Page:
Kate Ivancic

Kate dumping soilKate joined the University of Wisconsin in January 2014 as a dual-degree master’s student in Soil Science and Agroecology. Her current research focuses on the use of cover crops for nutrient optimization in sweet corn cropping systems in the Central Sands region of Wisconsin. Through the quantification of nitrogen mineralization rates, Kate hopes to gain a better understanding of the ever-elusive timing and synchrony between crop nitrogen needs and soil available nitrogen. Kate is hopeful that her research findings from the Central Sands will not only help reduce nitrate leaching in domestic waterways, but also prove relevant to the broader global food security discussion.

 

Before moving to Madison, Kate completed research as a Fulbright grantee in Uruguay investigating the region’s changing food system, specifically the environmental and social implications of Uruguay’s emerging soybean market. Kate’s combined interest in soil science and international food systems came from her international and domestic work with U.S. Department of Agriculture (USDA). She served as a program analyst in Washington, D.C. for the USDA, Foreign Agriculture Service where she implemented school feeding and agricultural development programming in West Africa. Domestically, Kate worked in her native Ohio, supporting farmers’ integration of conservation practices into their cropping systems as a Soil Conservationist, with the USDA, Natural Resources Conservation Service.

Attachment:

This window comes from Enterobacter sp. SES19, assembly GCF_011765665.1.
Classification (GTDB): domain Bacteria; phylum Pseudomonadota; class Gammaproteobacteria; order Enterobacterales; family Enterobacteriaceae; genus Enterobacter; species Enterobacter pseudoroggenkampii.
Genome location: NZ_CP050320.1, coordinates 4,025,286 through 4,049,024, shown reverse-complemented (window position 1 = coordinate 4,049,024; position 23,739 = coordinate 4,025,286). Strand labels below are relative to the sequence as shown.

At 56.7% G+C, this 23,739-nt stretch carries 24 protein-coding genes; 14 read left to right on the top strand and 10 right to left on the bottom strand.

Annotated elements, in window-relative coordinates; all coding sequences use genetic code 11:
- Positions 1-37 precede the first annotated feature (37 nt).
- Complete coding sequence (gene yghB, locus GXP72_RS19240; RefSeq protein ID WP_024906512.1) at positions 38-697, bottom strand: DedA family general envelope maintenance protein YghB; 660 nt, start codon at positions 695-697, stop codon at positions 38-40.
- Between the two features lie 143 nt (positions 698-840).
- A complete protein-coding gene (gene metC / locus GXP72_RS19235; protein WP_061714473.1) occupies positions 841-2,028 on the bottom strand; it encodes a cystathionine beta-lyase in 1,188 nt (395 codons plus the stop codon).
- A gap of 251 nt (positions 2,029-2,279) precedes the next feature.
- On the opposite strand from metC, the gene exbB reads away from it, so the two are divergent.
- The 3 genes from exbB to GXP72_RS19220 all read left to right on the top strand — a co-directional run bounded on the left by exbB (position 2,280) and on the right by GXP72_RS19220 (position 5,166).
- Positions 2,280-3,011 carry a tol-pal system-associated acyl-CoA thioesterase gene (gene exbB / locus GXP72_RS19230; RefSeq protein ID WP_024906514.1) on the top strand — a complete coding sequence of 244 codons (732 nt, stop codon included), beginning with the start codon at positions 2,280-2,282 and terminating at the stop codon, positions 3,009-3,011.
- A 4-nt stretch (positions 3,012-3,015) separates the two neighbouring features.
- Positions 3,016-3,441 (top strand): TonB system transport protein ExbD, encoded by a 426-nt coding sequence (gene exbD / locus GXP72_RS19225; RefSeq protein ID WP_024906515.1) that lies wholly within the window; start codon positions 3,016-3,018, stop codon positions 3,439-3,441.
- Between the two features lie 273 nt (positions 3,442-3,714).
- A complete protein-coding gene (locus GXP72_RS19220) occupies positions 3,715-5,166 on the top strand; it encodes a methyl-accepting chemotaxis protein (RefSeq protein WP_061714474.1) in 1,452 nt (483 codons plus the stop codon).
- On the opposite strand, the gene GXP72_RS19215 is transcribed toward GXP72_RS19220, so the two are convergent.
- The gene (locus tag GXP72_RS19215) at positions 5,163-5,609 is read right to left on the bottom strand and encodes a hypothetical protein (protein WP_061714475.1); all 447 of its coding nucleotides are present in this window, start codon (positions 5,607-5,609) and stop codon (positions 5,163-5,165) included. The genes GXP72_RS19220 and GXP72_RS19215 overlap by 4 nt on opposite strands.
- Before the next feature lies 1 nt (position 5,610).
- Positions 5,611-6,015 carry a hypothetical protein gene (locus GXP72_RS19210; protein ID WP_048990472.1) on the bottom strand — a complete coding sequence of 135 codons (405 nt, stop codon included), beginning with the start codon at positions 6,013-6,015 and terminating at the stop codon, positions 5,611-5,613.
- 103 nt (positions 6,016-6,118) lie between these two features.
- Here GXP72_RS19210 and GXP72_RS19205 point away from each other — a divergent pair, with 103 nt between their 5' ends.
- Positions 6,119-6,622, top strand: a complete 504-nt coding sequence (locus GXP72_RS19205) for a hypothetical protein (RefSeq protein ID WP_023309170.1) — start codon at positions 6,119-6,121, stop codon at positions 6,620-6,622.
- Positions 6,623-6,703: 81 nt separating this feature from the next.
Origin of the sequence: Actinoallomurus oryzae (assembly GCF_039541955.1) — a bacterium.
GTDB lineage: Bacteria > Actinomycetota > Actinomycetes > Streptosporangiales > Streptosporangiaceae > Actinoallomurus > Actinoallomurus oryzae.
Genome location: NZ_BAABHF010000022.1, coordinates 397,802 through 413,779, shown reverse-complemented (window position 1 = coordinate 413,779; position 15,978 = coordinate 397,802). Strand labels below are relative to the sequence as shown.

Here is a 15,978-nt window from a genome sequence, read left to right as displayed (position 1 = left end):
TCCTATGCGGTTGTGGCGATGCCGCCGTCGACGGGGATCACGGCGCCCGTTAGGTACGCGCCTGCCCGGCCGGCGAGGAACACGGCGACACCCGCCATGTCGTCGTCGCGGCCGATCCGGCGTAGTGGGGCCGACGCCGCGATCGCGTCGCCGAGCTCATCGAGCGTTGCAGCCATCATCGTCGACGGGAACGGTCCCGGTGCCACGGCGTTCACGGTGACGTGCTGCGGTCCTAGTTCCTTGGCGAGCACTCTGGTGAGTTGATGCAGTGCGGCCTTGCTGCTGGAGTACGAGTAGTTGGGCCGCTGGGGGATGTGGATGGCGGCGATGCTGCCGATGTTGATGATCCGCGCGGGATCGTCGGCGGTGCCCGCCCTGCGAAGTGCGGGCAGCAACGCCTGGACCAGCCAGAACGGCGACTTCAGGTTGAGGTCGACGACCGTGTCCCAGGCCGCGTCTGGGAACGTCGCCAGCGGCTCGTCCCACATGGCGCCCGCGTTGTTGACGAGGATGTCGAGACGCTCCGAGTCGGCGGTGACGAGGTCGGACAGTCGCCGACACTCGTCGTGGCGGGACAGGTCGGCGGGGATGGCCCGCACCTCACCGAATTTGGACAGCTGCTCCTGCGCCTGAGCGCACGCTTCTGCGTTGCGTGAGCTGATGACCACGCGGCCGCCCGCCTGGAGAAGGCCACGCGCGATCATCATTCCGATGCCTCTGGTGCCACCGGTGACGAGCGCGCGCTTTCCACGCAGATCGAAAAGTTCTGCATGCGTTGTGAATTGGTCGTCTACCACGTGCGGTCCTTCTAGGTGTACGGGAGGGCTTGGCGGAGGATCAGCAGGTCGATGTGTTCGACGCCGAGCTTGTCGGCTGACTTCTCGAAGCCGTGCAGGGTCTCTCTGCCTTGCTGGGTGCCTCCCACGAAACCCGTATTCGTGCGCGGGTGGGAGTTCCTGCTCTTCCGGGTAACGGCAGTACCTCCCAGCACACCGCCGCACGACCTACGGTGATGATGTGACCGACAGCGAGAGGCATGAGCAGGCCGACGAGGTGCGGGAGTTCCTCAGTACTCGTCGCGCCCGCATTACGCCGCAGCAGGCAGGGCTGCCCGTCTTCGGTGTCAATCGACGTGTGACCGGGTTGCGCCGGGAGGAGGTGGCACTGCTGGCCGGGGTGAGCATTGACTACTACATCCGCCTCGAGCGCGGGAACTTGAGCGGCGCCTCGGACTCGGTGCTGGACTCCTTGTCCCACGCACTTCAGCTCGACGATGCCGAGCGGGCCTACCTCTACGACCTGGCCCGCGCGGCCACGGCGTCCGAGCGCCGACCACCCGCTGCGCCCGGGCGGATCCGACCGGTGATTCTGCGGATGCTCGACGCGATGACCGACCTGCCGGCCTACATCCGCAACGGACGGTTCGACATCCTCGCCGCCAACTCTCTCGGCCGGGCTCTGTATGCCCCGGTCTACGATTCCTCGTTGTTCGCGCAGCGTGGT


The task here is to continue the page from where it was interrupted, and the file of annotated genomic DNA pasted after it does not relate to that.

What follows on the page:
Kate graduated from Ohio State University in 2007 with a Bachelor’s of Science in Environmental Policy and Management. In her free time, she’s happiest dancing, singing, and belly-laughing with her family and friends. On most days she can be found getting her hands dirty in the field and kitchen, alike.